The Enduring Legacy Of bell hooks

In a context where Black women are not deemed worthy of attention and care, bell hooks stood as a visionary light.

Author and cultural critic bell hooks poses for a portrait on December 16, 1996 in New York City (Photo: Getty)

It was the late ’80s. I was a young woman, wrestling with taking care of my toddler as a single mother and attending York University full-time. I remember the tiredness that had sunk into my bones as I struggled to balance a hectic personal, work and student life. But I was driven and would not be deterred. I embodied that young activist openness, longing to be a part of something bigger and learn things that would speak to my spirit. I was hungry to understand more about who I was and what I could contribute to the world. I wanted to change things for the better, for everybody. I was being stretched and challenged in so many directions.

This was when bell hooks, the legendary Black feminist scholar who died this past Wednesday, arrived in Canada to do a guest lecture at my university. As she spoke at the podium, her voice echoing through that auditorium, I deeply felt how my struggle wasn’t unique to me. She validated my perspectives and feelings from the very start—the things I could hardly express and didn’t have the words for. She broke it down. She called out the realities of being a Black woman in ways I’d hardly ever heard spoken out loud—and certainly not at a lectern in a Canadian institution.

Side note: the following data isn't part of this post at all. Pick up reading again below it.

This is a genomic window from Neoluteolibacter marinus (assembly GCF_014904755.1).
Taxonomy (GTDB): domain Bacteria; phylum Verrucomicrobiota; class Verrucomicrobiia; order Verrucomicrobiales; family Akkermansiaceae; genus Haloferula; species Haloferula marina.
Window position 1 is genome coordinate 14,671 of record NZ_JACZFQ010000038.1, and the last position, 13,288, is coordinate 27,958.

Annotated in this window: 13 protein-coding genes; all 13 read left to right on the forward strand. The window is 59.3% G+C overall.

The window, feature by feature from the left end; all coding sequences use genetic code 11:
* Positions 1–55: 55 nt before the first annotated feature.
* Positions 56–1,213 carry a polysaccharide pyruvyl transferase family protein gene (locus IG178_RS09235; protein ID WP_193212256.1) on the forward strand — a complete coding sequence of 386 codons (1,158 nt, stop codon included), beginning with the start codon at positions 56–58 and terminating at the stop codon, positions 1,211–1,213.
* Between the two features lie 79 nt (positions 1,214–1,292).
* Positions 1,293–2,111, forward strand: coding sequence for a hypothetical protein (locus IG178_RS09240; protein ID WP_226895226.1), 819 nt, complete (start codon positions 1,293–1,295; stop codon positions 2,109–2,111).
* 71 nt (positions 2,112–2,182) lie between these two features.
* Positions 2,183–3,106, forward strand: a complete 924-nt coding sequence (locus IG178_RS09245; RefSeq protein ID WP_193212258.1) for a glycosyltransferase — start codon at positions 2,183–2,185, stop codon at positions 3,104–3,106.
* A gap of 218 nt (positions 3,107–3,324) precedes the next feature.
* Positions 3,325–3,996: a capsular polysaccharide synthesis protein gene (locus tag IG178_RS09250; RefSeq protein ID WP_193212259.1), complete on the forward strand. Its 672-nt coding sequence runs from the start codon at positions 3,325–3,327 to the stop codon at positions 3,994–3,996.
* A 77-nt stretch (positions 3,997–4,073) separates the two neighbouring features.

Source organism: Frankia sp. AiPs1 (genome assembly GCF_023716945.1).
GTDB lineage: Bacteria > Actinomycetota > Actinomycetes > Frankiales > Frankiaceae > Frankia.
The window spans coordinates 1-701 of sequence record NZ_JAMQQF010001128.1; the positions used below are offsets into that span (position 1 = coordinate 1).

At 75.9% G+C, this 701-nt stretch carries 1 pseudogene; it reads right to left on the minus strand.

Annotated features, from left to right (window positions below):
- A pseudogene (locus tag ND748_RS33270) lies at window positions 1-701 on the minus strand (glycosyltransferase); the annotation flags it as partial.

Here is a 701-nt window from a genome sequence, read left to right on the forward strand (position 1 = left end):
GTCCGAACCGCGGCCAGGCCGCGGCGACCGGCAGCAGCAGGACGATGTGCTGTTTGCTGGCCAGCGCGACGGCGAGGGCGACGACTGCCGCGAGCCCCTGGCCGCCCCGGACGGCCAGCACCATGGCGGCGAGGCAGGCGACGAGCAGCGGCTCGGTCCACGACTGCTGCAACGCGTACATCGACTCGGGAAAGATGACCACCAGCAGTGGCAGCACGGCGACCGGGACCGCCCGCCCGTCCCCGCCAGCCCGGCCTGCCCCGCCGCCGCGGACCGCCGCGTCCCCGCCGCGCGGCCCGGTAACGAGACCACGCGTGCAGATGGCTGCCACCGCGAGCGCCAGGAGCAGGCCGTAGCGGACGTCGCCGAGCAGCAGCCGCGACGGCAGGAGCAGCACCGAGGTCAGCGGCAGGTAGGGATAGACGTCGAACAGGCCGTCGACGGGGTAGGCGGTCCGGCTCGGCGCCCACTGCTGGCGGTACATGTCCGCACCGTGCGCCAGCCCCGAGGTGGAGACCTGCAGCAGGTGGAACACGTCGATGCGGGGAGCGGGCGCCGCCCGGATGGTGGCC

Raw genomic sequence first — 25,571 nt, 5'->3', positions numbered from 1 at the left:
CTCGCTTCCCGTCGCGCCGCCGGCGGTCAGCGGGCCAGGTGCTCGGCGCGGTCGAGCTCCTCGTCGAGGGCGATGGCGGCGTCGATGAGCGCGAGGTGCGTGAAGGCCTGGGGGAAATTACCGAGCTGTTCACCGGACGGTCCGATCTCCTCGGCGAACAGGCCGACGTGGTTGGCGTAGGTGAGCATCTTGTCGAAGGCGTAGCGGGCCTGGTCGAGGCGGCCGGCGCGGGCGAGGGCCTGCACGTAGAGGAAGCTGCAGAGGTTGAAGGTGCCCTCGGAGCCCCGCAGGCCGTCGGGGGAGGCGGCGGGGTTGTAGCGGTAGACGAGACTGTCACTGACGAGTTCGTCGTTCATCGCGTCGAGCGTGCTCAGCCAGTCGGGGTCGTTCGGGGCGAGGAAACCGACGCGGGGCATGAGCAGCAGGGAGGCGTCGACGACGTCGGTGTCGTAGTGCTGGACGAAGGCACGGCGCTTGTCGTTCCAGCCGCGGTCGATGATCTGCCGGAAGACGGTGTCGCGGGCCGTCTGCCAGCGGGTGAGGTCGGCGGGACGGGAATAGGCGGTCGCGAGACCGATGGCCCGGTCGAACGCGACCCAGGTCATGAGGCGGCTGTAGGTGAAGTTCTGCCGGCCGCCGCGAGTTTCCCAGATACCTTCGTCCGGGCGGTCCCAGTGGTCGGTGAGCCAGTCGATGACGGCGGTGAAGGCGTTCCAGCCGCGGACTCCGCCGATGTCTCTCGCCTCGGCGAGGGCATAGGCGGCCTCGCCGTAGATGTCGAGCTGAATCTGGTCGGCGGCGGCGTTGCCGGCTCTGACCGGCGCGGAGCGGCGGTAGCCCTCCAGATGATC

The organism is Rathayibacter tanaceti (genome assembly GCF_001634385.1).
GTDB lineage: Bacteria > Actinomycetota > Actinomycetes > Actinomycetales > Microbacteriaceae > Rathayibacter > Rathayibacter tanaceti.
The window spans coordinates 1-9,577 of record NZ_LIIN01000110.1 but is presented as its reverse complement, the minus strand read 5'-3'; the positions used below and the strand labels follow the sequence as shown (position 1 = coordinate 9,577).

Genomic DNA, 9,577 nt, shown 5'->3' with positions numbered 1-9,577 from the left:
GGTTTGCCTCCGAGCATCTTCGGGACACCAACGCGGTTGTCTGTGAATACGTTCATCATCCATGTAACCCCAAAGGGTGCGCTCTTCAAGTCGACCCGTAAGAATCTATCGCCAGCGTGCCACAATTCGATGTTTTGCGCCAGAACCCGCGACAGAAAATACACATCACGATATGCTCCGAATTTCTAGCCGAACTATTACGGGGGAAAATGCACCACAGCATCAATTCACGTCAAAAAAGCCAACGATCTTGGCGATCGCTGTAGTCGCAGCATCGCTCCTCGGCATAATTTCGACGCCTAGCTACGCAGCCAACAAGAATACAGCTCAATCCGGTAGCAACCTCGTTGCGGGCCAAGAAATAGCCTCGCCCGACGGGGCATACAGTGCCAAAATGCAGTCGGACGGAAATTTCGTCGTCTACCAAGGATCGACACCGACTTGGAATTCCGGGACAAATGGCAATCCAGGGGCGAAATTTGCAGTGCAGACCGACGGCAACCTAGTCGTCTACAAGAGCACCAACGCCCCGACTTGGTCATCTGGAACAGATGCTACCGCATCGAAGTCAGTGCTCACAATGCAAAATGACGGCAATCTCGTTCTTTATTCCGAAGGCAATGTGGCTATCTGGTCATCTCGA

bell hooks made me feel like I belonged—and it was nothing short of an awakening. I found myself profoundly drawn to her books, articles, lectures and essays. For Black, Indigenous, and racialized feminists in Canada, we had to pay close attention to what the Black, Indigenous and racialized thought-leaders in America and around the world were writing about. The publishing and media landscape in this country was not quite fertile ground for our experiences and our perspectives were rarely showcased.

But we were change-makers. We had dialogues and debates about our rights, safety and liberation. We knew our experiences did not deserve to be invisible or sidelined. And bell hooks did not disappoint us.

She was a prolific, gifted communicator, author of over forty books including Sisters of the Yam: Black Women and Self-Recovery, Talking Back: Thinking Feminist and Ain’t I a Woman? Black Women and Feminism. In these works and her other scholarship, she addressed so many live topics that were still under-explored: decolonization, intersectionality, masculinity, gender-based violence, the brutalizing legacies of stolen land and stolen labour.

And she wrote of transformation, community, passion and salvation, too. Her writing was not your typical political fare. It was not engaging on an analytical or mental level alone. It was as multifaceted as she was. It was spiritually rapturous, shimmering at the intersection of academics and art.